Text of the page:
Albert has only read the draft because it was saved for posterity and then published, with Ts’ui Pen leaving a note declaring that he leaves the draft for ‘several futures’, and referring to the abandoned novel as ‘the garden of forking paths’. From this clue, Albert realised that the novel was the labyrinth Ts’ui Pen had sought to construct: the novel and the labyrinth were, in fact, one and the same.
So, although the novel appeared like an abandoned draft with lots of considered and rejected plot developments, this was deliberate: rather than have a protagonist choose one path and reject the others, he wanted to explore the idea of a protagonist being able to choose all possible ways forward, simultaneously. It is thus a novel in which every possible course of action plays out.
No sooner has Yu learnt – and struggled to digest – this revelation than Richard Madden, the man who is on his trail, appears, and Yu realises the game is up.
He shoots and kills Albert, knowing that news of the man’s murder, and Yu’s involvement in it, will reach the Germans, who will realise that Yu is communicating to them the location of the artillery park: the town of Albert, in France.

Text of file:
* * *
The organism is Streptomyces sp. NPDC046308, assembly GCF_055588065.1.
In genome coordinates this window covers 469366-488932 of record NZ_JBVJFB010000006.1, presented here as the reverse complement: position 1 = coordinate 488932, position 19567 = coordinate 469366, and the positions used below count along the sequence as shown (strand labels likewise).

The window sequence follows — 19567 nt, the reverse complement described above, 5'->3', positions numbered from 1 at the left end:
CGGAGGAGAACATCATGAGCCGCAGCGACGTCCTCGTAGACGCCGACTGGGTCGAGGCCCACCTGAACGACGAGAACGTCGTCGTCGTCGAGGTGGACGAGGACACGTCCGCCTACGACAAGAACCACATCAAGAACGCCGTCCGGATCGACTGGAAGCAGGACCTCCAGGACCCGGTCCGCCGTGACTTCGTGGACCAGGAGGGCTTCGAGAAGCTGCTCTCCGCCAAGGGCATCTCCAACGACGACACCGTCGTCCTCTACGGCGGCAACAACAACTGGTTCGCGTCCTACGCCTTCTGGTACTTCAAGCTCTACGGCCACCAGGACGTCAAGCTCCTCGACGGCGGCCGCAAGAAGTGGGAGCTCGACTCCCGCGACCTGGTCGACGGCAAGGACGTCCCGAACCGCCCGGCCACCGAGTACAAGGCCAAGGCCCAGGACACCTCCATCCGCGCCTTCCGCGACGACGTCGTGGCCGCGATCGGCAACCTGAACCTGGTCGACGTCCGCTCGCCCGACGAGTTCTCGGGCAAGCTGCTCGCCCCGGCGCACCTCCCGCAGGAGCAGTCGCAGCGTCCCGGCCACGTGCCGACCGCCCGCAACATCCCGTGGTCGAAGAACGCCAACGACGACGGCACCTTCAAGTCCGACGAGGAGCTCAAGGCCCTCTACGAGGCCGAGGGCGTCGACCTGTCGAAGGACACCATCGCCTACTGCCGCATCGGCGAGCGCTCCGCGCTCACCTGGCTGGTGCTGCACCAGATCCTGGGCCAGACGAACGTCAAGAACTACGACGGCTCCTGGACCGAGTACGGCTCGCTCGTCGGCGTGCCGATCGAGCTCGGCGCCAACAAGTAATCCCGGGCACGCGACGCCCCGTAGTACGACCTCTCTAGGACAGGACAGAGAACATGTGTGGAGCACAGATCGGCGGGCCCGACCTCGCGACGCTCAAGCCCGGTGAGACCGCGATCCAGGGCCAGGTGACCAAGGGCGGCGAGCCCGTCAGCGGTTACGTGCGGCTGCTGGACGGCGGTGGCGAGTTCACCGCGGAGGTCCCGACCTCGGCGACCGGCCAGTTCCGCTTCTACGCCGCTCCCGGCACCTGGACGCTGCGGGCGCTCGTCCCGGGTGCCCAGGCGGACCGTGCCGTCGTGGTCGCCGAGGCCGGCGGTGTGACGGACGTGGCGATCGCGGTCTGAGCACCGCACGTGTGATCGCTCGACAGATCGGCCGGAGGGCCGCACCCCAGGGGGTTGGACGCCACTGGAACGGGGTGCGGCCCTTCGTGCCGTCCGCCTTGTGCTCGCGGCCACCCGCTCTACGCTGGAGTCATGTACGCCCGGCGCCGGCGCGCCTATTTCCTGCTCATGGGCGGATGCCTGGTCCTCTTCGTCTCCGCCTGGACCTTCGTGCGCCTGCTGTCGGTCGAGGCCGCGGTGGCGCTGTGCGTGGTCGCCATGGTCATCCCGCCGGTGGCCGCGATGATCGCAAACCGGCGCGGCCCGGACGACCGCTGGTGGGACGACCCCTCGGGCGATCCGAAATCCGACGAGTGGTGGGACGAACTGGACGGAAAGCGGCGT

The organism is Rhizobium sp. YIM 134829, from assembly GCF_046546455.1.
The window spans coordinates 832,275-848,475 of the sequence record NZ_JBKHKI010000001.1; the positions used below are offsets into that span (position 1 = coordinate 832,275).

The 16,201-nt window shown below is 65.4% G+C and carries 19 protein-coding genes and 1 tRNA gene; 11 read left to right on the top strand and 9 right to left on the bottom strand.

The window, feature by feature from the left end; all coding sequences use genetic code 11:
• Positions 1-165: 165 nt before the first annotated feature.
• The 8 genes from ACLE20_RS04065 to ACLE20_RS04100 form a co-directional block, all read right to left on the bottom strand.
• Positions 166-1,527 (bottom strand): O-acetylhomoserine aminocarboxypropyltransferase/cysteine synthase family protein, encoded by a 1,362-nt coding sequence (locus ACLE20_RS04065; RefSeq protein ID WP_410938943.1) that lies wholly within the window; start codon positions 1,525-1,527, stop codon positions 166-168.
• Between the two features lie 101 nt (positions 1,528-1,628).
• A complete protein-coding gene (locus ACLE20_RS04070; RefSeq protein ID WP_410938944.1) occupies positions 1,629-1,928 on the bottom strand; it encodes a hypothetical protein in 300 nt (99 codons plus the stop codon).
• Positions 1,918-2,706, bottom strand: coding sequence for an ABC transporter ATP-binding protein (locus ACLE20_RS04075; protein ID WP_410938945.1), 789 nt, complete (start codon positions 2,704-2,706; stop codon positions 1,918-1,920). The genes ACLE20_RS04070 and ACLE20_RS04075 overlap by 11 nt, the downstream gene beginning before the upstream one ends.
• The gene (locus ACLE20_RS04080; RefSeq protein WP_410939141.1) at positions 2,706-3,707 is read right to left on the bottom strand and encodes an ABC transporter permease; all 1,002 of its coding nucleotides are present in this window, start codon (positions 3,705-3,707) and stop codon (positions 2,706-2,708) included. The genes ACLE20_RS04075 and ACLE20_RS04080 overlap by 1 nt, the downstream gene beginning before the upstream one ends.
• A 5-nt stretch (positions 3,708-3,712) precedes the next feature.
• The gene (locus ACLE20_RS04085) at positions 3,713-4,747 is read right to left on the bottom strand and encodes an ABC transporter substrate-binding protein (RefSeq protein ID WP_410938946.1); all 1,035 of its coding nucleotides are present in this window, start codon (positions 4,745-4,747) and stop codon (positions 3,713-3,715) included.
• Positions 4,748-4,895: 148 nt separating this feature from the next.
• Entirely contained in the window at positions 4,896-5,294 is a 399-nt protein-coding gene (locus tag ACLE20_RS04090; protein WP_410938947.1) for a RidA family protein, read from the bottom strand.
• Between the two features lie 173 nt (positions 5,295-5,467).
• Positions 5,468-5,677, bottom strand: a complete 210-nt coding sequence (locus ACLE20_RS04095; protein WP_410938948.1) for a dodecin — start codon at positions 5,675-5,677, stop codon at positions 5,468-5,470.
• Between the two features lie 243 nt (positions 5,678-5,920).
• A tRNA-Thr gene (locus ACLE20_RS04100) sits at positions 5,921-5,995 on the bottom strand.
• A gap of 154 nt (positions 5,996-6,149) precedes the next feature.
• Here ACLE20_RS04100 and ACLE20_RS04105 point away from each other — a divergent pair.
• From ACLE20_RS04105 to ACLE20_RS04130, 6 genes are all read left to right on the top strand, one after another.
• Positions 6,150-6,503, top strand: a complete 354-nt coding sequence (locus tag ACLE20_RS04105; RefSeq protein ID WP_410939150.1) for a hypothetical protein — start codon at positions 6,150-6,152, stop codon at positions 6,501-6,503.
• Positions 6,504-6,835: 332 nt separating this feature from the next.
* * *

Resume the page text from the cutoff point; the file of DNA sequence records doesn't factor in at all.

Yu ends his narrative by confirming that, because the town of Albert has just been bombed, he knows the Germans got his ‘message’.
‘The Garden of Forking Paths’: analysis
Borges had read a wide range of authors, and among the biggest influences on his fiction were Edgar Allan Poe (effectively the founder of the modern detective story) and G. K. Chesterton (of whose Father Brown mysteries Borges was a devoted fan).
‘The Garden of Forking Paths’ is a mystery story, as well as a spy story, but also a story about the nature of plot itself, bearing the influence of Chaos theory and quantum mechanics.
In a way that prefigures the modern-day ‘narrative’ of computer and video games, where multiple paths through the game are possible, Ts’ui Pen’s novel doesn’t so much reject linearity – such a complete rejection would be possible, when we are still required to read forwards, turning one page at a time – as build simultaneity, and multiple possible outcomes, into its linear structure.
In a way that echoes quantum theory and in particular, the concept of Schrödinger’s cat, characters are simultaneously dead and alive, having been killed off in one chapter only to turn up alive and kicking in the next. The idea is to create an infinite narrative containing every narrative possibility.